Dubai, Mar 4 (UNI) Bahrain, in a volte face, denied that foreign labourers, many of them from India, face deportation if they go on strike, stressing that recent protests were a legitimate right of workers.
Labour Minister Mr Majeed Bin Mohsin Al Alawi defended the actions of labourers on Sunday and said deportation was not part of the country's labour policy, the official Bahrain News Agency reported.
''Going on strike is a legitimate, peaceful way for workers to defend their social and economic interests which has been approved by trade union laws and international agreements signed by Bahrain,'' he added.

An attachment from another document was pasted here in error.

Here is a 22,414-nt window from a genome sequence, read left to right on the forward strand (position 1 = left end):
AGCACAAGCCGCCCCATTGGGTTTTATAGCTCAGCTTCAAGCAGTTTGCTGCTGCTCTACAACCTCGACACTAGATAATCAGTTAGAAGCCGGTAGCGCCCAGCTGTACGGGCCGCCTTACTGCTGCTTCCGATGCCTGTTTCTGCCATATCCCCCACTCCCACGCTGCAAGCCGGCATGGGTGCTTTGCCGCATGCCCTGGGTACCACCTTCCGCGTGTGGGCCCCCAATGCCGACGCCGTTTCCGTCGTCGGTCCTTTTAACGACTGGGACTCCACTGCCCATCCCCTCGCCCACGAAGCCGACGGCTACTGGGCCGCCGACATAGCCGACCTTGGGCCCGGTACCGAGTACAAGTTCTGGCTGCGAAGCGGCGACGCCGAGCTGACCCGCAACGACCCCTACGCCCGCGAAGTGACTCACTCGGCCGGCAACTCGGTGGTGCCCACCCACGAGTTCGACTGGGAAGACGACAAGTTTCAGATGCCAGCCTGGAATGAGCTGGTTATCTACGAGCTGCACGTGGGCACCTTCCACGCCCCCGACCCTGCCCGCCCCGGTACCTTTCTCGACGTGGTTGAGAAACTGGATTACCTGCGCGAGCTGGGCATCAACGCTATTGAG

However, he said downing tools should be the last resort after dialogue and negotiations fail, since employers were within their rights to terminate contracts to ensure projects were completed on time.
Mr Al Alawi described five of at least 10 recent strikes as illegal because they did not meet the conditions of labour union laws, without giving further details.
His statement appeared to indicate division within the government on how to solve labour disputes as a recent announcement by the Labour Ministry said striking labourers would be deported.
The statement will have repercussions in all the GCC countries as Dubai recently deported 45 striking Indian workers for allegedly resorting to violence during a strike demanding better pay and living conditions.
It will also go against the contractors in Bahrain who are pressing India not to implement the minimum wage proposal of 100 dirhams (Rs 10,000) for workers.
The new minimum wage rule was due to come into force on March 1, but was delayed until yesterday.
UNI XC SKB VC1530